Danuse Nerudova, the former rector of Mendel University in Brno, is gaining ground on her rivals in the race for the Czech presidency, according to an Ipsos agency poll from November.
The opposition leader and populist billionaire Andrej Babis continues to lead with 29.7% of the vote, followed by the former general Petr Pavel with 25.3%, but Nerudova has risen to 25%.
Babis and Pavel’s support weakens
News poll results make it more likely that Pavel will be eliminated from the run-off or possibly that Babis will be knocked out, leaving for the second round two centrist politicians, both supported by the Czech government, IntelliNews reported.
Compared to earlier polls, Babis has a more significant lead over Pavel, but Nerudova seems to be gaining ground the most.
Questions about Pavel’s communist past
The historian Petr Blazek said that Pavel is allegedly not disclosing everything about his prestige training in the final years of the communist regime. The historian asserts that he intended a career as a spy. Pavel’s past in the pre-1989 communist military has come up more and more in the media before the presidential election.
The robust anti-communist discourse, which continues to impact contemporary Czech politics significantly, may not outweigh Pavel’s distinguished post-1989 career. It includes commanding posts in several missions abroad, serving as the chief of the Czech army and the highest-ranking commander in NATO from former eastern Bloc countries.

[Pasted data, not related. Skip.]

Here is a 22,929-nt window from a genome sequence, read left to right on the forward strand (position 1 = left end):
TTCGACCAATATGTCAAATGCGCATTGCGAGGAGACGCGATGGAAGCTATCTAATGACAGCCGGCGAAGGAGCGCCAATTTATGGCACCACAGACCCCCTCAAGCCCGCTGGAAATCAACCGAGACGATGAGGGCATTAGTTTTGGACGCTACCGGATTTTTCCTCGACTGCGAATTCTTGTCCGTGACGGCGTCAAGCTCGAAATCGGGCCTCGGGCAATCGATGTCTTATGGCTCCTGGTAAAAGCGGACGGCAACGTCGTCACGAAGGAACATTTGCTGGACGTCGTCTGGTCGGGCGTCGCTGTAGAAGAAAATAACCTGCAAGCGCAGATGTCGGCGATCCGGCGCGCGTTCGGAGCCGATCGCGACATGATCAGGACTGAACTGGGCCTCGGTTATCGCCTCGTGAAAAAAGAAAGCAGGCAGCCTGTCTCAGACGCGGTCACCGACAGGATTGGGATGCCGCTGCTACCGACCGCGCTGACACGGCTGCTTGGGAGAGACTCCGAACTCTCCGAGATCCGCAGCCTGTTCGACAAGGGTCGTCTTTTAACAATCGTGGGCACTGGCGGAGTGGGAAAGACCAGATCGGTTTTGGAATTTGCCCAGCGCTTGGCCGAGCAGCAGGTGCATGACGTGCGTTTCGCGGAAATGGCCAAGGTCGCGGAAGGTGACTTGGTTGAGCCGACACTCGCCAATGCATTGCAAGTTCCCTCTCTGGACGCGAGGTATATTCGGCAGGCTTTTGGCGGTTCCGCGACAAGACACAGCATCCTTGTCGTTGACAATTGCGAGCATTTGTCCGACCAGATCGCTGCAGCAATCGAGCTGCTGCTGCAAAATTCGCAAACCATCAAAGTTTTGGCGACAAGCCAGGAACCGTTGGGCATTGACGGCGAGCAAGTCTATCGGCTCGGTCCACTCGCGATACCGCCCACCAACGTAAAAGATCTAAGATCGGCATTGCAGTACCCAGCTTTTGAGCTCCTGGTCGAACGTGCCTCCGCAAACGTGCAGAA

Babis is accused of collaboration with communist-era secret police
Babis spent ten years working in Czechoslovakia’s foreign commerce, including assignments overseas. He is accused in the media of collaborating with the dreaded StB communist-era secret police, a charge he vigorously disputes despite the existence of archived records to the contrary.
During ten years in national politics, Babis has also accrued several corruption scandals, including a significant mention in the Pandora Papers. There was also a court case where Babis is currently on trial for EU subsidy fraud just as he prepares for the pivotal weeks of his presidential campaign.
Nerudova: ‘I want to talk about our future, not their past’
Having two tainted candidates in the running could open the door for Nerudova, who earlier in November tweeted that she does not want to talk about “their [Babis and Pavel’s – ed.] past, but our future.”
Nerudova has also drawn similarities to the president of the Slovak Republic, Zuzana Caputova. So, she may attract Czech voters tired of political scandals and recent heated election campaigns.
Given the close poll numbers between the three front-runners, the ascension of the former rector of Mendel’s University has led some observers to wonder if Babis could even lose in the first round.
Pavel Ranocha, an analyst with Kantar polling stations, was quoted by Aktualne.cz as saying, “Pavel and Nerudova would have to steal from the candidates behind them,” and he added that Babis should be able to rely on a consistent ANO party electorate fluctuating around 25%.
On January 13 and 14, the first round of voting will take place.